eISSN: 1644-4124
ISSN: 1426-3912
Central European Journal of Immunology
Current issue Archive Manuscripts accepted About the journal Editorial board Abstracting and indexing Subscription Contact Instructions for authors Ethical standards and procedures
SCImago Journal & Country Rank
vol. 40

Clinical immunology
Recurrent respiratory tract infections in children – analysis of immunological examinations

Agata Raniszewska
Elżbieta Górska
Iwona Kotuła
Anna Stelmaszczyk-Emmel
Katarzyna Popko
Olga Ciepiela

(Centr Eur J Immunol 2015; 40 (2): 167-173)
Online publish date: 2015/08/03
View full text
Get citation
JabRef, Mendeley
Papers, Reference Manager, RefWorks, Zotero
Background: Paediatric respiratory tract infections are among the most common reasons for preschool and school absences and visits to physicians. The disease mainly involves the upper respiratory tract and is associated with fever, cough, sore throat, and running nose. Children with recurrent respiratory infections (RRI), which are defined as more than six serious diseases a year, are a difficult diagnostic challenge. The aim of this study was to assess immunological deviations in laboratory tests performed in children with RRI.

Material and methods: In the retrospective study 25 children suffering from recurrent respiratory tract infection, aged 4.1 ±2.3 years, 13 boys and 12 girls, were involved. For all children chemiluminescence of granulocytes and immunophenotyping of lymphocytes from peripheral blood were examined. An immunophenotype of peripheral blood lymphocytes involved evaluation of T cell, B cells, and NK cells, examined with flow cytometry.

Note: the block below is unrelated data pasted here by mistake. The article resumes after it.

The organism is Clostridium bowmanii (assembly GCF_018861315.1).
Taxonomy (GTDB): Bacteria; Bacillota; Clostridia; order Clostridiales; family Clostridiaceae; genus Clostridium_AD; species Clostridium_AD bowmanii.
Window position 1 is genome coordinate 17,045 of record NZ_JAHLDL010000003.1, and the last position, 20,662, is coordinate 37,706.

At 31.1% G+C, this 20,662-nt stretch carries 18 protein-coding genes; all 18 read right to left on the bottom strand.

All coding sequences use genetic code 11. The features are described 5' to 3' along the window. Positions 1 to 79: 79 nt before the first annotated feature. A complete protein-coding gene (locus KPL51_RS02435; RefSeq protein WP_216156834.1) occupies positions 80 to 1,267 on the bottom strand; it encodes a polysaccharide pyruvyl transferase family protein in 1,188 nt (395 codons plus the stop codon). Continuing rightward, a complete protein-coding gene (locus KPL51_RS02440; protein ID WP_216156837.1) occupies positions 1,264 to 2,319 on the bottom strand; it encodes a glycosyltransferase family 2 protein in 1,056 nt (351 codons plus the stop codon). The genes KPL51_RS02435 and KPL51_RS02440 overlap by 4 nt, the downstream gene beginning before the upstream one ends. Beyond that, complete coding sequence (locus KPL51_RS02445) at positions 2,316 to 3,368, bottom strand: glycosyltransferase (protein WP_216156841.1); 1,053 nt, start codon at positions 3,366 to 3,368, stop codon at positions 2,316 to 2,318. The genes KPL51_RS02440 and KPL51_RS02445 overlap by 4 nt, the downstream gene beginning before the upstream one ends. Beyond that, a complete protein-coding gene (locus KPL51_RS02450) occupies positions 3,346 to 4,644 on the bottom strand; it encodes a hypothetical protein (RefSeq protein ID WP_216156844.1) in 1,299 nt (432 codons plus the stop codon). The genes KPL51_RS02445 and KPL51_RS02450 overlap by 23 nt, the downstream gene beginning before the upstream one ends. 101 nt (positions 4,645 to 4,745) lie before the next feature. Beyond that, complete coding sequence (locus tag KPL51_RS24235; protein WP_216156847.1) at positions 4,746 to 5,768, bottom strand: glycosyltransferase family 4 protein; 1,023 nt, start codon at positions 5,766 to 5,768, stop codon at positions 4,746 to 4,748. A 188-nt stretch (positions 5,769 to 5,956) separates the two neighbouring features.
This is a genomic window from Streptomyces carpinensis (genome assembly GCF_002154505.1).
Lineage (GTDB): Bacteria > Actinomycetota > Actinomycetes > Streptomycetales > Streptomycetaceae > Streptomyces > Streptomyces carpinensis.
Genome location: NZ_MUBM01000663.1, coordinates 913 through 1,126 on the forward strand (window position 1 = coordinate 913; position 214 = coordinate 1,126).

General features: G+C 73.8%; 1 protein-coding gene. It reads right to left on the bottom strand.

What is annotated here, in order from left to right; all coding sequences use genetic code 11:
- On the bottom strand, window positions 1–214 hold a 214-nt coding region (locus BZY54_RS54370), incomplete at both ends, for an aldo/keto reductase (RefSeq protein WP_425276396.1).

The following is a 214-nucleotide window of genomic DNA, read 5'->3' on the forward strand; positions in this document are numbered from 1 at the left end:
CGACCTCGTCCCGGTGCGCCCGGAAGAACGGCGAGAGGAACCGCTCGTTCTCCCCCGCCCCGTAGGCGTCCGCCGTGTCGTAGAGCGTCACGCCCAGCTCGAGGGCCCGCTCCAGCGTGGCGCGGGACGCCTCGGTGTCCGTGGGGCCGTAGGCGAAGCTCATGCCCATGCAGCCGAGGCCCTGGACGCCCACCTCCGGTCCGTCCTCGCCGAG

Results: Eleven of the studied children had decreased chemiluminescent response to stimulants, normal response was found for nine children, and five children had an increased result of the test. Five of the 25 children had decreased B cells number, and five had decreased number of T cells including decrease of CD4, as well as CD8 positive cells. Children with decreased chemiluminescence had more frequent neutropaenia than children with normal or increased chemiluminescent response, p < 0.05 (exact Fisher test).

Conclusions: Recurrent respiratory tract infection could be associated with improper neutrophils response to pathogens, and immunological examination should be performed to find the reason for the increased number of infections in a year.


chemiluminescence, immunological disturbances, immunophenotyping, recurrent respiratory tract infection

Quick links
© 2021 Termedia Sp. z o.o. All rights reserved.
Developed by Bentus.
PayU - płatności internetowe